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My name is Rosario. I’m a 25-year-old game developer and your friendly neighborhood back-alley kimono tailor.

Sewing runs in my family. I have been sewing for all my life. I previously worked as a bridal tailor, but while I was getting my Asian Studies bachelor’s, I spent a great deal of time studying kimono tailoring. It was only recently that I came to the realization that these years of studying and practice, that I did not even realize could be considered “hard work,” have resulted in the ability to construct some really solid, beautiful quality kimono and yukata that I am confident enough to offer custom pieces.

This sheet is a menu of what I have to offer and a walkthrough of the commission process. It assumes you know basic kimono vocabulary. If you don’t, and you have questions about what certain words mean, you can ask me when we discuss your commission. Otherwise, please refer to this kimono glossary.

About My Work

I currently only offer hitoe and yukata, though I may offer lined kimono in the future. The reason I don’t offer lined kimono is because most fabric is ordered online, and guessing how two fabrics would work with each other can be tricky. I’d prefer to limit myself to work that is 100% always in my comfort zone, so I can make the best piece I can. You can style both over a juban or Western clothing, and it is popular in many kimono fashion spaces to even wear a yukata like this.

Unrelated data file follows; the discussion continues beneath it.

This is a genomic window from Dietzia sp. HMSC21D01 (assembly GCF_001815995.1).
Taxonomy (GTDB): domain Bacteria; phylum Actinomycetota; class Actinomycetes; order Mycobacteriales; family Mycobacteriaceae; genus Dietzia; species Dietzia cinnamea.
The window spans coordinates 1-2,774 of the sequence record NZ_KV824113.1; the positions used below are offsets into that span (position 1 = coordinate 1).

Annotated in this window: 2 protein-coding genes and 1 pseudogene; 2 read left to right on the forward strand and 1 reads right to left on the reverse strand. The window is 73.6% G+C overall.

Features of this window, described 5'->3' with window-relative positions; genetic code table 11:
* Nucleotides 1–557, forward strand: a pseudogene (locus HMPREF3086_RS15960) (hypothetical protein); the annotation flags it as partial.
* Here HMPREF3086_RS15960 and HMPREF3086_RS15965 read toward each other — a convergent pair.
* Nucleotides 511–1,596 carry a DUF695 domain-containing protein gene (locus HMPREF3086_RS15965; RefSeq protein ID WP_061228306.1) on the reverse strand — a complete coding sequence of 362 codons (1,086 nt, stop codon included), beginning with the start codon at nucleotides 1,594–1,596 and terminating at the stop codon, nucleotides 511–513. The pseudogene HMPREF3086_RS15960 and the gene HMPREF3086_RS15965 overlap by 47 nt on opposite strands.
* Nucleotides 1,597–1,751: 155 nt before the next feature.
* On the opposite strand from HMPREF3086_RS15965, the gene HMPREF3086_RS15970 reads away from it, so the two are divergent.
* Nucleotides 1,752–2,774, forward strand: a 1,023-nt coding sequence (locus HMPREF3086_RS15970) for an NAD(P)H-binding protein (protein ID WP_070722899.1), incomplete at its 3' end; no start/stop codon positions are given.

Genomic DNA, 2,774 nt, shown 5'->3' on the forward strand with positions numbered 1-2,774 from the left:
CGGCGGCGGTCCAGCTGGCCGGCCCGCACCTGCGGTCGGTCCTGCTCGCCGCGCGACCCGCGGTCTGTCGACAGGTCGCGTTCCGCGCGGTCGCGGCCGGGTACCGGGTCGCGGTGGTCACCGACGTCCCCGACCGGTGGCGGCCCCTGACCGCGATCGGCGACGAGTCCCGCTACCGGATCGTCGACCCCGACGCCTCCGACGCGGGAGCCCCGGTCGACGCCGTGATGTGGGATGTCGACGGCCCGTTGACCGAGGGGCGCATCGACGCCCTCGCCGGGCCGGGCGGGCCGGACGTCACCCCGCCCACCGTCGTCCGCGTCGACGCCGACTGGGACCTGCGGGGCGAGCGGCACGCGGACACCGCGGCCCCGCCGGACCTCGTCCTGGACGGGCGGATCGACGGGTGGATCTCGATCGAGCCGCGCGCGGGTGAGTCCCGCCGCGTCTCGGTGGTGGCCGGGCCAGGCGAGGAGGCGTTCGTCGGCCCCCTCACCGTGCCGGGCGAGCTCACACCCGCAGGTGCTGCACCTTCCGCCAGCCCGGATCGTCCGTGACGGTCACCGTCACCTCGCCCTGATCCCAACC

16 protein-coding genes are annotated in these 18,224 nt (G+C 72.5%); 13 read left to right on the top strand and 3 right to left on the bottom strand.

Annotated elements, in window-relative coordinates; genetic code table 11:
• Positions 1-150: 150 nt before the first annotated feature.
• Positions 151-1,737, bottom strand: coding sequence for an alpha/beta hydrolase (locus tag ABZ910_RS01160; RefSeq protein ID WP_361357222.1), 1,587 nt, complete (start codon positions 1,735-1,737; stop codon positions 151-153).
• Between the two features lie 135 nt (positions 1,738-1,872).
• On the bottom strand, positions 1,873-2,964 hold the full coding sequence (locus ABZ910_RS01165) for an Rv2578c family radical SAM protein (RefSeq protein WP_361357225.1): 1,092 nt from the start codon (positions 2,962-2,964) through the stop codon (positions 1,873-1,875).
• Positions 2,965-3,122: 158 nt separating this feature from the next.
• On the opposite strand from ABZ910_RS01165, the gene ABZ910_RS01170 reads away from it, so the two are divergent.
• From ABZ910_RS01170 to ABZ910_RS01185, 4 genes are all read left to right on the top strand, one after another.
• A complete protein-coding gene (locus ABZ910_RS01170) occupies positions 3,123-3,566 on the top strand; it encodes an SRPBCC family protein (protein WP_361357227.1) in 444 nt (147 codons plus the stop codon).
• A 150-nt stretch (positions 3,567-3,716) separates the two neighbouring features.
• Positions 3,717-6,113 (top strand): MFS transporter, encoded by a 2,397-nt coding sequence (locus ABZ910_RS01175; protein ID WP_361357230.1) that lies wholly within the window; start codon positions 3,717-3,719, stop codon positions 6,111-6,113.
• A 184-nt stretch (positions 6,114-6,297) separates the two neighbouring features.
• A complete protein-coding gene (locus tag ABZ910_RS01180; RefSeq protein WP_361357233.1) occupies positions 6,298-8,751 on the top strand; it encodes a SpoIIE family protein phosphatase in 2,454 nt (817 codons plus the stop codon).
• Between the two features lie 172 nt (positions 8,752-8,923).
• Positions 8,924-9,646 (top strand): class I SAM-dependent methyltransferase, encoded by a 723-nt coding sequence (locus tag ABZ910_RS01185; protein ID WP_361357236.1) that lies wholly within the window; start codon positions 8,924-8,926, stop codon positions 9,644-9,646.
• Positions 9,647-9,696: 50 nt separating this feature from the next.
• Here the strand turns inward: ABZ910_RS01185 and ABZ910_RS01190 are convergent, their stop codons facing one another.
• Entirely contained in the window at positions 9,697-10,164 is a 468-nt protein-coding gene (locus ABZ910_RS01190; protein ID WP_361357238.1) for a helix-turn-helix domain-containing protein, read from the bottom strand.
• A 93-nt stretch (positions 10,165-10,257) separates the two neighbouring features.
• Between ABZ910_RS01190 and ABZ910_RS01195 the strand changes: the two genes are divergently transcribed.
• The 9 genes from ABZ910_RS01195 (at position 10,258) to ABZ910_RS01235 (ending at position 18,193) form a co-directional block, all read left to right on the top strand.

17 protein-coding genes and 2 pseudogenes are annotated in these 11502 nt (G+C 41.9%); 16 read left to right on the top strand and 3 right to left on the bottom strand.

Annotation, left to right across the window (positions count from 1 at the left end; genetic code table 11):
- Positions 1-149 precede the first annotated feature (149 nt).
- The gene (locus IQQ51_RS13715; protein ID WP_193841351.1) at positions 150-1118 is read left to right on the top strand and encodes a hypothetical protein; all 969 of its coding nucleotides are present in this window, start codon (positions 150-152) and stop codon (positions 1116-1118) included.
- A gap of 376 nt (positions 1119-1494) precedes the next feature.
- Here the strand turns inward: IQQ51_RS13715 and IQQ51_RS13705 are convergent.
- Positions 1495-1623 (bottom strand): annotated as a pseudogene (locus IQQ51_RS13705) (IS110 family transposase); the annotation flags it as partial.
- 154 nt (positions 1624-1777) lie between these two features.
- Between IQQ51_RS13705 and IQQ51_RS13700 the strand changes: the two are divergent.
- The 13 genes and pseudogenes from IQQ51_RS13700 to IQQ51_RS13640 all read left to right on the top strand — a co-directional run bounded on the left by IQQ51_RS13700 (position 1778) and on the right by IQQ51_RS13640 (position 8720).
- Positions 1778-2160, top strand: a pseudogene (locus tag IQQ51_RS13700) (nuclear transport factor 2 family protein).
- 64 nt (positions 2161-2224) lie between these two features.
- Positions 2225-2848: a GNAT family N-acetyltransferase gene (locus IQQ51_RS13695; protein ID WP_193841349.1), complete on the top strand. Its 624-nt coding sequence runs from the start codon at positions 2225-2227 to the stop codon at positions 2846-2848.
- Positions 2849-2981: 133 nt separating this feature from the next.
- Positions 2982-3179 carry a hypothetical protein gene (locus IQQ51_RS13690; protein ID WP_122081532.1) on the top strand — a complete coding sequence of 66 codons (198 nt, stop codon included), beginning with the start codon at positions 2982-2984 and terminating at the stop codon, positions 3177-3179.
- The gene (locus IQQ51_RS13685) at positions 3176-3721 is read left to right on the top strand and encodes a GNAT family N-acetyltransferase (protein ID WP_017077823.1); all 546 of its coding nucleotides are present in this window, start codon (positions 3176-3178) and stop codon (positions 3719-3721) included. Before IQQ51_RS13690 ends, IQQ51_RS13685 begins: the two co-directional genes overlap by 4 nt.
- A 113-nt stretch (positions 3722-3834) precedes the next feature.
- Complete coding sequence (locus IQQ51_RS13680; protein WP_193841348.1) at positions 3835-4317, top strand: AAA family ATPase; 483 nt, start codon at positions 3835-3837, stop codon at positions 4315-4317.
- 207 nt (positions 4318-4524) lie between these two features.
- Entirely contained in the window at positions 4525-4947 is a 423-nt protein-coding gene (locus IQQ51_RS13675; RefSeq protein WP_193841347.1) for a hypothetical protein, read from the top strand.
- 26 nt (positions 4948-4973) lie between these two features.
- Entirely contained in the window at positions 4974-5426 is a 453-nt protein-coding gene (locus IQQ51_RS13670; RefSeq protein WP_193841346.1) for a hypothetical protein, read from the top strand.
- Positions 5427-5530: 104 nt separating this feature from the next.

My kimono are made with modern sewing methods for modern styling with traditional elements of kitsuke OR Western clothing. Seams are neatly finished with rolled hems or bias tape, and given the right fabric is used, they are machine washable and should last the wearer for years to come. My mission is to make kimono that are more approachable, sustainable, and accessible to those who would like to wear them. Versatility of style, ease of care, and durability are prioritized over using traditional sewing methods that require traditional care. These are perfect pieces for anyone who wants to incorporate kimono into their wardrobe, but may not have access to other components of kitsuke.

Fabric is not included in the price. The prices listed the service price PLUS fabric and shipping.

Commission Menu

400USD Custom size Festival Yukata or Hitoe

Standard yukata

The type of yukata you would find in Japan.

  • Custom size
  • You can mix and match elements of mens’ and womens’ kimono to your personal preference.
  • Takes 4-5 yards
Gendered features that can be mixed and matched:

Typically women's features:

  • Miyatsuguchi
  • Furisode sleeve length
  • Longer length, about the same as your height, meant to be worn with ohashori.

Typically men's features:

  • No miyatsuguchi
  • Short sleeves only
  • Shorter than women's kimono, because it isn't meant to be worn with ohashori. Reaches to about your ankle bone in total length.